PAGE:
Wine Tasting Anyone?

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It’s safe to say, I’m no expert on wine by any means. In fact, I hesitate to open my mouth and say even one word on the subject. But years ago, knowing nothing about wine, we chose Burgundy for our first trip to France based on a pastoral scene in a guidebook that just called to us. Little did we know of the complex world of wine that we were about to stumble upon.

Our first trip to Burgundy revolved around everything but wine. We thought the four-euro bottle of wine we purchased from the village épicerie was something. We thought the glass of wine we ordered at the café was something. We had no idea what was all around us right at our fingertips. Yet, we wondered, ‘What are all these signs for caveau, dégustation, and vente de vins located every two feet throughout the region?’ So innocent. But not for long.

I began to do a little research about Burgundy wine before our second trip to the region. I wanted to see what all the fuss was about. I discovered, unbeknownst to me, that there were Grands Crus, Premiers Crus, village wines, and wines of Bourgogne. I learned how to understand a French wine label. With newfound excitement, I was armed and ready to return.

No longer did I simply order un verre de vin rouge, but I asked to see the wine list. I was excited to try a Grand Cru, a Premier Cru, a village wine. I enjoyed comparing a Pommard to a Volnay to a Savigny-lès-Beaune and a Saint Romain to a Saint Aubin to a Meursault. I was discovering this fascinating, intricate world of Burgundian wine!

Being that we don’t speak much French, especially back then, we pondered should we now take it a step further and go into a cave for dégustation? Nervous and intimidated, we go for it and have our first tasting at Domaine Maurice Gavignet in Nuits-Saint-Georges. Another day, we rang the bell at the caveau of Michel Rebourgeon in Pommard and had a tasting.

Now that monsters have been created, do we dare take it even a step further and ring the bell of a private stone house in Pernand-Vergelesses and ask to taste the family wine? Scared and reluctant, we press the bell. An older French woman, perhaps about 80 years old, answers the door and grants our request. She escorts us down some stone steps into the family cellar where we try her wine. We purchase a few bottles and return on bicycle the next day with one of the bottles for a picnic. An older French gentleman comes up to us and gives us a thumbs up when he looks at what we are drinking on the side of a stone wall. Who knows, maybe he was the winemaker!OLYMPUS DIGITAL CAMERA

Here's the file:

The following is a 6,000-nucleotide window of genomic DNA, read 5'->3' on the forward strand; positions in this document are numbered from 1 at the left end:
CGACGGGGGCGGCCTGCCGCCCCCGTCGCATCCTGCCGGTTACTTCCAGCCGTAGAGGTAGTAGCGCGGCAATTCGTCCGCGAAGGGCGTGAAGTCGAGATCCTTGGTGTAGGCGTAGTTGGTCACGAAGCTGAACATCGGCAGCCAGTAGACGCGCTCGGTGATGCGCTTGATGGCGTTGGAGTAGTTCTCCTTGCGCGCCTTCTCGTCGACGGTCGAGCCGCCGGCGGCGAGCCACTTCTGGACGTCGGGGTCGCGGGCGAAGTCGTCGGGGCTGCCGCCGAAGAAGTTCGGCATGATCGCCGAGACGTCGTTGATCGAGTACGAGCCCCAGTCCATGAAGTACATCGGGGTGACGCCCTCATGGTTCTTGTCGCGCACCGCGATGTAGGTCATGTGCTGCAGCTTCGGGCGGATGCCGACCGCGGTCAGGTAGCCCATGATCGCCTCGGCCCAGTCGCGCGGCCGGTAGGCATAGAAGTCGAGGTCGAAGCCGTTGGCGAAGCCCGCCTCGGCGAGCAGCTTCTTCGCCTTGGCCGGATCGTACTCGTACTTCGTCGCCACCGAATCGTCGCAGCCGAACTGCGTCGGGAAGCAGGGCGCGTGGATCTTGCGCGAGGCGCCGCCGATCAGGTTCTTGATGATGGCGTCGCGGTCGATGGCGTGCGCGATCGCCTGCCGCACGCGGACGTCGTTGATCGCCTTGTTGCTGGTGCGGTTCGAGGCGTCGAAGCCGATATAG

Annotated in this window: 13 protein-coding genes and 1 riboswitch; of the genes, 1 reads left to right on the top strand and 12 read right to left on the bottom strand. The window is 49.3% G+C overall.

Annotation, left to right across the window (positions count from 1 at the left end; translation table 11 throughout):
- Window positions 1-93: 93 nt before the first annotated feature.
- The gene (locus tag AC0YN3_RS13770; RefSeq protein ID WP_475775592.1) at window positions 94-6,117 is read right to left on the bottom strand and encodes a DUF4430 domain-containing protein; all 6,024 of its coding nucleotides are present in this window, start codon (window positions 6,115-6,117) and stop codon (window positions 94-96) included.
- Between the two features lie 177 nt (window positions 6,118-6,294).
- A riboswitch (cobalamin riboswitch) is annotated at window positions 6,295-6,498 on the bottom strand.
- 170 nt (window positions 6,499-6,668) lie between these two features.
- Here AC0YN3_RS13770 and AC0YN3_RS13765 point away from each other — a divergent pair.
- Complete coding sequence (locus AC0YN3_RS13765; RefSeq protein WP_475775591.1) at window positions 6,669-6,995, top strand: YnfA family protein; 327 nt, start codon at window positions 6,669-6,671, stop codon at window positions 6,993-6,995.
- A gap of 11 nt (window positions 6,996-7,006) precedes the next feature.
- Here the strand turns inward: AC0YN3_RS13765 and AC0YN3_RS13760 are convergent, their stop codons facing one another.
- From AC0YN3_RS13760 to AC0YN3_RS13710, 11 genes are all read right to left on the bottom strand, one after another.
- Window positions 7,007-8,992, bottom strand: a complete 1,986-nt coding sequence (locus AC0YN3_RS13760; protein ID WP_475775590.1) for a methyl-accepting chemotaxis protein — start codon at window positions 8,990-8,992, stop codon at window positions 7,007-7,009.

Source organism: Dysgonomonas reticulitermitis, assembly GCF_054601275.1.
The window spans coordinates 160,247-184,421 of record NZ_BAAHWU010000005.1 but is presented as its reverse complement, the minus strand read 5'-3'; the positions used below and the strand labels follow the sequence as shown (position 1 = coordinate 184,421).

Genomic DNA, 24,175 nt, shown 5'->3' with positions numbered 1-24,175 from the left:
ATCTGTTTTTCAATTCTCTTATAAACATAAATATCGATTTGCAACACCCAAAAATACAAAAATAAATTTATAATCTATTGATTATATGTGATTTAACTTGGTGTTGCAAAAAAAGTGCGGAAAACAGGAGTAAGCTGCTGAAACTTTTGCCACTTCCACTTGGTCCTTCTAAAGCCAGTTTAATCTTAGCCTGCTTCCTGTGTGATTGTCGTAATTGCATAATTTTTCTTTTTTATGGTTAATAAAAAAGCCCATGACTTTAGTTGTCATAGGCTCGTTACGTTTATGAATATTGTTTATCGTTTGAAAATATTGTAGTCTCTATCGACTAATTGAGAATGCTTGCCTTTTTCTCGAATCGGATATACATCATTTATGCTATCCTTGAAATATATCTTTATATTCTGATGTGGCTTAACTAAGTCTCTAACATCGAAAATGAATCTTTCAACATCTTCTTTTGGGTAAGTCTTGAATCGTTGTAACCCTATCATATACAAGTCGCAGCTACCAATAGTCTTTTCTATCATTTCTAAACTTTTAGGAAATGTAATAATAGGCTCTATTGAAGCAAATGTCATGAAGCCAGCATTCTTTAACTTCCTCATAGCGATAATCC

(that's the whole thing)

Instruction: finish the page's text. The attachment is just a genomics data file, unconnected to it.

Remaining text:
314To top it all off, would you believe that we were actually invited by an English expat neighbor who had a friend who worked at the Rebourgeon winemaking facility in Pommard to go on a tour to see the process of making wine? Do you think I was smart enough to document that? No! But I remember we tried the wine for that year’s vintage, which was still undrinkable at the time. The wine was passed around from the workers to us in a communal wine glass. I figured the alcohol would kill any germs and decided just to live like the French for a moment and be free.

I still haven’t learned too much about wine but that it is a fascinating, complex art. Wine is alive. It is a piece of the land, the terroir. It truly is a gift.

À bientôt!